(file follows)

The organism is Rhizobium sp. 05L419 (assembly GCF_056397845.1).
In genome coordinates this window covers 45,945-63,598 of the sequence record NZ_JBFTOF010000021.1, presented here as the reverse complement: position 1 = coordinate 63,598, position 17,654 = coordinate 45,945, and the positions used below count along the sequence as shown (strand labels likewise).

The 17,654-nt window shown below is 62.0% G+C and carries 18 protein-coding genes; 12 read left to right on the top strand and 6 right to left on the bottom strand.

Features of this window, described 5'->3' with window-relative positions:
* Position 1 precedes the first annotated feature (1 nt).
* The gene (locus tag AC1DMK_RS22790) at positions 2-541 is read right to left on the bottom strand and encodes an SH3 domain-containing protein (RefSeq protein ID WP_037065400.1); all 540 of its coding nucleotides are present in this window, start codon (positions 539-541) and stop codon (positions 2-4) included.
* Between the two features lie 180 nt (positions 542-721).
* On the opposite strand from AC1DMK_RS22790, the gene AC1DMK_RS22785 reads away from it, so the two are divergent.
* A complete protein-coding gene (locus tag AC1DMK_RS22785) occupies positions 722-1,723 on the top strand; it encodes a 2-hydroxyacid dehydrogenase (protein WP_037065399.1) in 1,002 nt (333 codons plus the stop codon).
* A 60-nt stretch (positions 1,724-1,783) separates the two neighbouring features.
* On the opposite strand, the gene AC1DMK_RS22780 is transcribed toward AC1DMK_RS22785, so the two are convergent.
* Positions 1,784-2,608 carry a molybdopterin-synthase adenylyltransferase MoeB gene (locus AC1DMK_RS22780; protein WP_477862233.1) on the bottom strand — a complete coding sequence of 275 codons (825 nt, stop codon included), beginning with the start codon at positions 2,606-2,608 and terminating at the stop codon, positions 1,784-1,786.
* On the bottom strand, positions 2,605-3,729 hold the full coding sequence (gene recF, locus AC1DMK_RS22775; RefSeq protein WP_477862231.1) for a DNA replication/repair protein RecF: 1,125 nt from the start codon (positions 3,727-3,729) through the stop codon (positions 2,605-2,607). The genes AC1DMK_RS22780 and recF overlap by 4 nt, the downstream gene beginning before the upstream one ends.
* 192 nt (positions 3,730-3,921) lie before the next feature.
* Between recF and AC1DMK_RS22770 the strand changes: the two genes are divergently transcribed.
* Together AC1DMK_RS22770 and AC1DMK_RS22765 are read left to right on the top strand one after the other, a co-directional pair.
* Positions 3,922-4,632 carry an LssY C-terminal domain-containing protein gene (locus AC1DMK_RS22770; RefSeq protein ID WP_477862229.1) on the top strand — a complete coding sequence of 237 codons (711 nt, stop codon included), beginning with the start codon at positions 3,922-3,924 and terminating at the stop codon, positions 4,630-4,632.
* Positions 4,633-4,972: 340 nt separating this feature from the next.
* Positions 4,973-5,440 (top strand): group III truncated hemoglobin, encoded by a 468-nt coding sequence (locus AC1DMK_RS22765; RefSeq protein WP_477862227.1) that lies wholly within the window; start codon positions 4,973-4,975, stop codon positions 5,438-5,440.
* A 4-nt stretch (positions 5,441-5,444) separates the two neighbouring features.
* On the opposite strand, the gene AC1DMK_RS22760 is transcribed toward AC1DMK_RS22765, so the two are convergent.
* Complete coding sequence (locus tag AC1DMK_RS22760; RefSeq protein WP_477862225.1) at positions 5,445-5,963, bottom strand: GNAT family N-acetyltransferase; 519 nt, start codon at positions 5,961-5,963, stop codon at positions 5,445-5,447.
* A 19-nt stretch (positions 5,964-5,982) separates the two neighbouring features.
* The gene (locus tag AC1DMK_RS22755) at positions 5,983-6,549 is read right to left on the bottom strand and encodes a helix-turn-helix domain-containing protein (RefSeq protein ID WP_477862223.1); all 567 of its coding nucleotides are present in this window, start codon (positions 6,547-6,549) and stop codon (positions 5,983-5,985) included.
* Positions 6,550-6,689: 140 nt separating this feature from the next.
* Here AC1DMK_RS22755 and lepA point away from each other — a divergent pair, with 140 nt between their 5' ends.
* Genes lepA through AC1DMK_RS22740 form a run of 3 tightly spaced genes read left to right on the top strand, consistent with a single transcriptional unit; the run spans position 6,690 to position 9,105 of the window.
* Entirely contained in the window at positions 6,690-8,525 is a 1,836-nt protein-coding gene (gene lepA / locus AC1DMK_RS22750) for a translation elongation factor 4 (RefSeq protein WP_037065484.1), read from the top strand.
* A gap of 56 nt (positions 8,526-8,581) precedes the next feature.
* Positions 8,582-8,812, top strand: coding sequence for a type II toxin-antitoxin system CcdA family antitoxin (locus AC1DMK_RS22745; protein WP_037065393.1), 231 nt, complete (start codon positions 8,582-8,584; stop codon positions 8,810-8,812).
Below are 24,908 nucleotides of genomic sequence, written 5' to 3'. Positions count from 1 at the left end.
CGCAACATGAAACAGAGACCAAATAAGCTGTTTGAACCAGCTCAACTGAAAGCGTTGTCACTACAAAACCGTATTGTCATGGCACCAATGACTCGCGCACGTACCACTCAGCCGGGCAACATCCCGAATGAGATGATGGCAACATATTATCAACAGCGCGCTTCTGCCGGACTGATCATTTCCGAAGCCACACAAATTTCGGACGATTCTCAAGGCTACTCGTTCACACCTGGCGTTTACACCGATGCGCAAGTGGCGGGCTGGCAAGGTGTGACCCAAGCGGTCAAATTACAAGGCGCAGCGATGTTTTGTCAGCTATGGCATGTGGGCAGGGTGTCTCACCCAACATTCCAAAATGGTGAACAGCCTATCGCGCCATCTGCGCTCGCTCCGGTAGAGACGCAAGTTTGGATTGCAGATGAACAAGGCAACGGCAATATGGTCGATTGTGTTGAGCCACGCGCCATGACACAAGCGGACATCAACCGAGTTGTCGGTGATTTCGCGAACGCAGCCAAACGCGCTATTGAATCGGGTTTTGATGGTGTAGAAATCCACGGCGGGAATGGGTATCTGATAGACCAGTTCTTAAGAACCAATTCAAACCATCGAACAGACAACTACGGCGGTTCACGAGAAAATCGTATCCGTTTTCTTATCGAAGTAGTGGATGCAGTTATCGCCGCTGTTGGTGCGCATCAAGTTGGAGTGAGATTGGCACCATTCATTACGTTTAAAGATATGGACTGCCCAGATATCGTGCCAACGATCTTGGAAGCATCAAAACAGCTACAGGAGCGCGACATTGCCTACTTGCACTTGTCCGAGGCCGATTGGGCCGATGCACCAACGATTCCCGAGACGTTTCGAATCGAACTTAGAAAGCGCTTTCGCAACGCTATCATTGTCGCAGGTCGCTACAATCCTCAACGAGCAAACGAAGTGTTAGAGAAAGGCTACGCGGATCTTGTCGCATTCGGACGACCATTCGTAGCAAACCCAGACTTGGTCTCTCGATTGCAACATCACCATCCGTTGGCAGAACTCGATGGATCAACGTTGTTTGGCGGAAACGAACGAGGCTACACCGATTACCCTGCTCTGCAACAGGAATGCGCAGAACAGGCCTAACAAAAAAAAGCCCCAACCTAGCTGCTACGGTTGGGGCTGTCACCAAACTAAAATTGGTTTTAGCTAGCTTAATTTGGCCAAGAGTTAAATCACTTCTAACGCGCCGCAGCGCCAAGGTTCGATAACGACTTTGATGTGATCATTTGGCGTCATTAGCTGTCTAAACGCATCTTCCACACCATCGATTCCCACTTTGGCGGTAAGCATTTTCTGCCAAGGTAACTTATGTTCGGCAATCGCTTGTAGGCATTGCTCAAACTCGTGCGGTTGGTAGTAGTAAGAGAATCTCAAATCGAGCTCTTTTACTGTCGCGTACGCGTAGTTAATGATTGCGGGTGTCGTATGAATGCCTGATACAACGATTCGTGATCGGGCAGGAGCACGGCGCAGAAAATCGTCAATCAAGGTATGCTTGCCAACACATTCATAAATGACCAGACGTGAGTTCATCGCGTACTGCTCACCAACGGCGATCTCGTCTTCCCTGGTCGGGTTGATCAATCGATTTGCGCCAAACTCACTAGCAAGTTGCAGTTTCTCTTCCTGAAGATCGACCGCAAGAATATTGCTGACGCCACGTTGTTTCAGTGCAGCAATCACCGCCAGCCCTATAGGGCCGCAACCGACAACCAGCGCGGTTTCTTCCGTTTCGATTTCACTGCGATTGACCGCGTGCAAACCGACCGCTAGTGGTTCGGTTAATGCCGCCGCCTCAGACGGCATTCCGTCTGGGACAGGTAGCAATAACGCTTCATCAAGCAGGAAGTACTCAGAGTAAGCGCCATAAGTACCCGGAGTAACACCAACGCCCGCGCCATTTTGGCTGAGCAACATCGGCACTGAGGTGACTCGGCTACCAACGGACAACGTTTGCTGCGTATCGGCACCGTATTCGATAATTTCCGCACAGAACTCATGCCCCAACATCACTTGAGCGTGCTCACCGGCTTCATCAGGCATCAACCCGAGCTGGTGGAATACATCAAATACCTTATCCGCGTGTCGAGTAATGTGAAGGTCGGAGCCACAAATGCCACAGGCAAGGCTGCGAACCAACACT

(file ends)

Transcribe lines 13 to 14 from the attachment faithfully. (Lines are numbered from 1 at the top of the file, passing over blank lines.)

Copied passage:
* On the bottom strand, positions 2,605-3,729 hold the full coding sequence (gene recF, locus AC1DMK_RS22775; RefSeq protein WP_477862231.1) for a DNA replication/repair protein RecF: 1,125 nt from the start codon (positions 3,727-3,729) through the stop codon (positions 2,605-2,607). The genes AC1DMK_RS22780 and recF overlap by 4 nt, the downstream gene beginning before the upstream one ends.
* 192 nt (positions 3,730-3,921) lie before the next feature.